The photos: go live on Instagram as I edit them and appear here in digest form every Sunday.
Not pictured: I creep ever closer to the end of CABLE & DEADPOOL. Someday I'll even finish it.
I also started the issue of ANDROMEDA SPACEWAYS INFLIGHT MAGAZINE from the Hugo Packet. I guess I should probably photograph Murchie with it, seeing as how it's a book-length volume with a proper cover, but... yeah. I bug the little dude enough.
Finally, I busted out all the stops and finished A MEMORY OF LIGHT last Sunday instead of pacing myself. I was like, "I'll just get to the end of the three-hundred screen chapter," but that quickly turned into, "OMG I MUST READ EVERYTHING RIGHT NOW WITH NO BREAKS."
Y'all know how it is when you finally reach the climax of one of the defining series of your childhood.
You've read Noelle Stevenson's NIMONA, right? If not, please be aware it's a super-awesome comic about a young shapeshifter who decides to become a villain's sidekick. There's hilarity and emotional resonance and good bad people and bad good people and A FRICKIN' DRAGON.
I like it when there's a dragon. Please fill me in on all the things about dragons so I can read or watch them.
This was my third time through NIMONA, which I followed in its original webcomic form, so I regret I cannot include it on any of my Best of 2015 lists. I'm also sad, sad, sad I can't nominate it for a Hugo next year, since I don't believe there's enough new material in the print edition to qualify it as a full-on 2015 modified reissue.
I won't review NIMONA here, but I did write a fairly detailed response for Lady Business's Superheroic Women event. Be forewarned: the piece includes some spoilers, and I think the warning was embedded in the cut tag so it doesn't appear within the post itself.
Y'know, Murchie is like a reverse badger. (Shoutout to everyone with whom I've discussed badgers over the last couple of weeks.) He's got a darker stripe running down the centre of his otherwise silver face.
He's also vicious, which Jenny informs me is an intrinsic quality of badgers everywhere. This breaks my heart, since I would very much like to cuddle a badger. They're frickin' adorable, and they represent Hufflepuff! The Hufflepuff badger loves hugs, but I guess the Hufflepuff badger is atypical.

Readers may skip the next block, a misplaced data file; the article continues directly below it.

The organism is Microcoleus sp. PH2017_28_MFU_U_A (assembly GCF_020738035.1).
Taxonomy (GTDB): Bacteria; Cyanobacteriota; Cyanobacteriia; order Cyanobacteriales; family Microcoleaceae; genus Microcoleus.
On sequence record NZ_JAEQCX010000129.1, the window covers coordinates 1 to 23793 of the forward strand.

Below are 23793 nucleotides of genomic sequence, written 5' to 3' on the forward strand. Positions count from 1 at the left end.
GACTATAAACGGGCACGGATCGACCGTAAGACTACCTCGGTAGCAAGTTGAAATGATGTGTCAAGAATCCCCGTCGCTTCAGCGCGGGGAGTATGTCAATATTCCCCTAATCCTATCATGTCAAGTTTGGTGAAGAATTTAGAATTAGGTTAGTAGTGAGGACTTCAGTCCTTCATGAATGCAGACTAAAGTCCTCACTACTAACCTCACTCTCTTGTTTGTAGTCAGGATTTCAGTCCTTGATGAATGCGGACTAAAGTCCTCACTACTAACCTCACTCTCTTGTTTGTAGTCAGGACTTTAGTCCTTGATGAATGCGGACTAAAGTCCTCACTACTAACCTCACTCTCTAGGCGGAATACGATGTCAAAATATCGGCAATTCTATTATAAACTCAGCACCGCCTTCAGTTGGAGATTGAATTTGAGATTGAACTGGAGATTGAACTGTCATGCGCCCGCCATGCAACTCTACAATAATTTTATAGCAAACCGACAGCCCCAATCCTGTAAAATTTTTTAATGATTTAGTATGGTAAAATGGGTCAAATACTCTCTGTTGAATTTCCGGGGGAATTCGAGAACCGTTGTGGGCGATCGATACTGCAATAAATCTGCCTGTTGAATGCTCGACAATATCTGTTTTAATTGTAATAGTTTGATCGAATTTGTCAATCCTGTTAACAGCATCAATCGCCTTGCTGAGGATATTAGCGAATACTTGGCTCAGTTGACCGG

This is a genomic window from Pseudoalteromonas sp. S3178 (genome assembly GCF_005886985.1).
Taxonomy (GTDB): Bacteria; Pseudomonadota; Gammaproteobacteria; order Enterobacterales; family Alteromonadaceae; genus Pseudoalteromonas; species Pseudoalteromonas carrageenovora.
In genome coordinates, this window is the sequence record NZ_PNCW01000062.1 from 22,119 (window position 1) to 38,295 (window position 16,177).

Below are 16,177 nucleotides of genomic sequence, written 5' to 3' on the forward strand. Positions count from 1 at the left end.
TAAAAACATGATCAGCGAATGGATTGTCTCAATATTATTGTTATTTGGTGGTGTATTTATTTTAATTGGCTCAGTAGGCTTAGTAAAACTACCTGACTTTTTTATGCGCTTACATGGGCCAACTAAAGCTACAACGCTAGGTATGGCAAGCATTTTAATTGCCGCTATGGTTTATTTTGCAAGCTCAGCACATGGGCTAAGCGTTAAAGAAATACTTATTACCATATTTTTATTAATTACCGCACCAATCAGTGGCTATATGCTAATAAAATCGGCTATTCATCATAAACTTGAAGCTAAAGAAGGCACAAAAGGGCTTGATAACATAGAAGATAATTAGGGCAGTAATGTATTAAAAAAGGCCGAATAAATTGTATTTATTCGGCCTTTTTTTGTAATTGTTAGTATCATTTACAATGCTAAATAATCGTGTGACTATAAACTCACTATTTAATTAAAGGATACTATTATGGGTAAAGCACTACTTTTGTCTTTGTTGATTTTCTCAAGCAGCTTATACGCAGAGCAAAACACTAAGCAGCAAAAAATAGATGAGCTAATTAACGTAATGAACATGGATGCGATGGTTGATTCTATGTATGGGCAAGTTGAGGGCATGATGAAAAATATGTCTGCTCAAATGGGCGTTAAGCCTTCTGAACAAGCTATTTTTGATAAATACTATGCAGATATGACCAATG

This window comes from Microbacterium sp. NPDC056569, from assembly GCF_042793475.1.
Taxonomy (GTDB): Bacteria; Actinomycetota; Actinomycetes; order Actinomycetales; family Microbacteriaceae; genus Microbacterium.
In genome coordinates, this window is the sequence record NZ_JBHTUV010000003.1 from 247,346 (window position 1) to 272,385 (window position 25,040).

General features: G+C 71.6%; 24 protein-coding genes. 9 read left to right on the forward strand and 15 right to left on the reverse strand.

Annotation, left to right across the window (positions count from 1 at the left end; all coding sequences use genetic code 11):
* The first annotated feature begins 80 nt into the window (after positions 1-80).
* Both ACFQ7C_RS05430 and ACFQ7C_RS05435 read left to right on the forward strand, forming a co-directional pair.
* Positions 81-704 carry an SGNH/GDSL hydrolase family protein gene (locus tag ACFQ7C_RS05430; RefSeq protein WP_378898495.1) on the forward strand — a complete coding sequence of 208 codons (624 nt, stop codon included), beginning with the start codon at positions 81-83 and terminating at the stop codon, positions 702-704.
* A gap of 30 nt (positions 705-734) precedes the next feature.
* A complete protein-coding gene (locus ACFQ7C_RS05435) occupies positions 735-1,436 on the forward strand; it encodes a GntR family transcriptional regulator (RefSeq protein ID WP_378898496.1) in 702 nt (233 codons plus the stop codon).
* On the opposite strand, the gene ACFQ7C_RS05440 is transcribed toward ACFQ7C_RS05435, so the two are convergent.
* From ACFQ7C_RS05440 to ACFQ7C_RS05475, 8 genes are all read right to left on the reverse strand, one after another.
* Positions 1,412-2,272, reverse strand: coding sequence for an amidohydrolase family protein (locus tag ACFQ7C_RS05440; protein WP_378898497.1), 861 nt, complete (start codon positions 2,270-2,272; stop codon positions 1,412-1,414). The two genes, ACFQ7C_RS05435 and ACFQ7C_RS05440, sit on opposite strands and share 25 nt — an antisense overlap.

Murchie loves hugs from me. He evaluates hugs from others on a case-by-case basis.
Regarding the book at hand, A.F.E. Smith contacted me ages ago to see if I'd be interested in a review copy of DARKHAVEN, her July 2nd release. I agreed in the belief I'd have both la TBR and my Hugo reading more or less under control by mid-June.
*muffled laughter in the distance*
I finished reading it on the release date (which was also my birthday! In case you missed that!) and will have a full review for you either next Tuesday or the Tuesday after that, depending on how revisions go.
I don't read enough general fiction. Maybe I can change that during I'll Read What I Want Month.
Or maybe not. Most of what I want to read or reread in the coming weeks is either fantasy or crime fiction, soooo....
Anyways! ROYAL WEDDING is Meg Cabot's new Princess Diaries novel and the first adult release about Mia Thermopolis, princess of Genovia. Mia is older, self-actualized, and more experienced at the whole princess schtick, but she's still very much herself. So she rushes madly about, righting wrongs and helping her friends and diagnosing herself with every single terrible disease she's ever heard of.
Also! It contains pretty well all my favourite fictional things, barring explosions, descents into madness, and people who can shoot fiery bolts out of their fingers. There's even--spoiler coming up if you haven't heard about Cabot's forthcoming middle grade series--a random half-sibling.
Random half-siblings are my favourite. They are so great. Ain't nothin' I love more than a fictional character who's just ambling along, living their life, when someone pops up and announces there's a half-sister or half-brother they've never heard of. At their best, random half-siblings mess up peoples' lives in all the best (read: most dramatic) ways. They throw everything into question and force the protagonist to take action It is great. (That's worth repeating.)
I'm always so sad when a random half-sibling doesn't make much of a difference to anyone. Like--more potential minor spoilers for other things coming up--, I'm still bummed Sam and Dean's random half-brother just kind of hung around, being actually a ghoul, and I'm disappointed A MEMORY OF LIGHT didn't do more with the random half-brother angle.
One expects more from one's fiction. At least ROYAL WEDDING, CORONATION STREET, and VERONICA MARS all deliver on their random half-siblings in a big way.
Renay is really into Eiichiro Oda's ONE PIECE, and she was like, "I guess you won't want to read it because it's at 78 volumes and counting and DEATH NOTE was too long for you at a measly 12 volumes," and I was like, "DEATH NOTE was too long for itself. I'm always up for long things when they're of an appropriate length for themselves."
Then I borrowed some ONE PIECE from the library and read the first volume. I'm liking it very, very much despite Renay's assertion that it doesn't get good until volume 8. I probably read volumes two and three last night, though of course I can't speak with any certainty because I'm writing this on Saturday afternoon and last night hasn't actually happened yet.
Scheduling posts in advance is fun!
Next week: my Doctrine of Labyrinths reread begins, unless I chicken out or get distracted. I guess I oughta read some more manga, too. The stuff has really piled up. Same goes for Hugo materials. I'm hoping I can drum up some more enthusiasm for the process now I'm working on Best Semiprozine.
But hey, I did finish last year's Hugo materials! Finally! I think I should get a gold star for that.